If metals immediately begin to trade down considerably, then the threat of deflation may indeed create a dip that will precede QE3.

Hmm...Decisions, decisions.

Fri, 07/15/2011 - 16:24 | 1460775 vast-dom
vast-dom's picture

the is a sound position SeverinS.

it's funny how the reality of raising a debt ceiling really has very little to do with fundamentals as does QE3. Perception is reality in this our grand pyramid scheme. It's certainly entertaining to say the least.

I can't wait to see what Teh FeD does with their vast ILLEGAL derivative positions. That will sure be a doozy......


general rule: QE3 goes = $ goes DOWN = Oil goes UP. China slows even more. Deflation, right? PMs still go up. Bonds tank thanks to QE3. Still pressure on food commodities as your $'s buy less of it and oil. Stagflation looks probable in the face of propped up financial sector until it again runs out of $ with golden parachutes littering the blackening skies.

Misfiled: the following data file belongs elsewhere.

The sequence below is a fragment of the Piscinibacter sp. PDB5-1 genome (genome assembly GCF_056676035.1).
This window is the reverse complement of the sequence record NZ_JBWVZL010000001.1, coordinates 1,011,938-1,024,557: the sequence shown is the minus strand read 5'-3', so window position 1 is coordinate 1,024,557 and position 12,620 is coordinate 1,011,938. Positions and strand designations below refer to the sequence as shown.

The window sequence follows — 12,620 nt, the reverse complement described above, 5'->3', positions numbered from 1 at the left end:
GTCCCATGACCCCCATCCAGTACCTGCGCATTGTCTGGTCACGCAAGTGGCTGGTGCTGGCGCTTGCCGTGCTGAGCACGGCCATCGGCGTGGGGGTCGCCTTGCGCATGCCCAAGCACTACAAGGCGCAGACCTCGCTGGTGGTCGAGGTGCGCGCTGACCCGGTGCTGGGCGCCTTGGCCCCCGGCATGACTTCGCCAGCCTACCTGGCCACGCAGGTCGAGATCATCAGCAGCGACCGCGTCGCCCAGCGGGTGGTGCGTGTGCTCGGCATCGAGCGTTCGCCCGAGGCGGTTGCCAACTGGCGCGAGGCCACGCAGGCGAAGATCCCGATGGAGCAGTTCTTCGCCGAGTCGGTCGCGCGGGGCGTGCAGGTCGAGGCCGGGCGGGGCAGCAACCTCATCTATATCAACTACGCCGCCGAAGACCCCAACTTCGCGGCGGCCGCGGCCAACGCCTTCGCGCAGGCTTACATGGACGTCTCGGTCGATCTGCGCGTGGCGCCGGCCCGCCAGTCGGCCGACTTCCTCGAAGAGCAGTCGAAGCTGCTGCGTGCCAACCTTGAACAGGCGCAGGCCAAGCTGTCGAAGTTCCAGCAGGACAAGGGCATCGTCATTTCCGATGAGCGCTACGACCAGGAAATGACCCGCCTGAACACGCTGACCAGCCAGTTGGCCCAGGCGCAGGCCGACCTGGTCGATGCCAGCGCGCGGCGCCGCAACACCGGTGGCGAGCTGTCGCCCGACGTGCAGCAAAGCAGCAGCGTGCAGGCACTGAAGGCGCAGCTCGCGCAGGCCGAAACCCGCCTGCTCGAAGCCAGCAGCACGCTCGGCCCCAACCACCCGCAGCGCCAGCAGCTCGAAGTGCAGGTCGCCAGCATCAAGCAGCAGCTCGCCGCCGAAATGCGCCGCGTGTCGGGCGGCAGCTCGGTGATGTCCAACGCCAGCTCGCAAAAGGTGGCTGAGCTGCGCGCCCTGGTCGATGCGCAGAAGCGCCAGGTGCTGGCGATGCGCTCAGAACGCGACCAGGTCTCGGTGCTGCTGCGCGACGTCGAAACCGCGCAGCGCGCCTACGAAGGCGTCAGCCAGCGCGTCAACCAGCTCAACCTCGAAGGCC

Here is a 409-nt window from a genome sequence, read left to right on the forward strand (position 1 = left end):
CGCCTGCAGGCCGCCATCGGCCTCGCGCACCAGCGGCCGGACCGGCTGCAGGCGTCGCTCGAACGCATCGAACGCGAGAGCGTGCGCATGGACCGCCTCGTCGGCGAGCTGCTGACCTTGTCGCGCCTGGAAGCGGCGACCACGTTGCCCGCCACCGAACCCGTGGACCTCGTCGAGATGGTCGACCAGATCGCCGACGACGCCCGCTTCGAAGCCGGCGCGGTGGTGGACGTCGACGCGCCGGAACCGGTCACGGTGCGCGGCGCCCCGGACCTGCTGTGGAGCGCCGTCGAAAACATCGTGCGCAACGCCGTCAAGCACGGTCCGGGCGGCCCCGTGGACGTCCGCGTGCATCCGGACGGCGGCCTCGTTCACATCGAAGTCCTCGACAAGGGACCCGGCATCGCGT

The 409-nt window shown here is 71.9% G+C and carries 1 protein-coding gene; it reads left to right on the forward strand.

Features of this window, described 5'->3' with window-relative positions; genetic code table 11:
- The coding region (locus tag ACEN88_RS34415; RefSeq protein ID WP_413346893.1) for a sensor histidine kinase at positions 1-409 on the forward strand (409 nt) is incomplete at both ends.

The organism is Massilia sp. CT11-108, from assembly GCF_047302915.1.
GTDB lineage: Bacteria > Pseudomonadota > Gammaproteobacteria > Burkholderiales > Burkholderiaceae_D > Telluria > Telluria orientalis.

Fri, 07/15/2011 - 15:59 | 1460684 ffart
ffart's picture

When the fed defaulted on their gold certificates they swapped the gold backing for debt backing and inflation was very high. If the fed defaults on the debt backing the new dollar then just like before there will be very high inflation as the market tries to redeem as much of their debt-money as possible. The current price levels are just reflective of how little confidence the market has in being able to redeem their debt-money.

Fri, 07/15/2011 - 15:35 | 1460569 Byte Me
Byte Me's picture

Other Assets == "shadows"

Fri, 07/15/2011 - 18:20 | 1461093 dehdhed
dehdhed's picture

why monetize the debt when you can directly monetize the deficit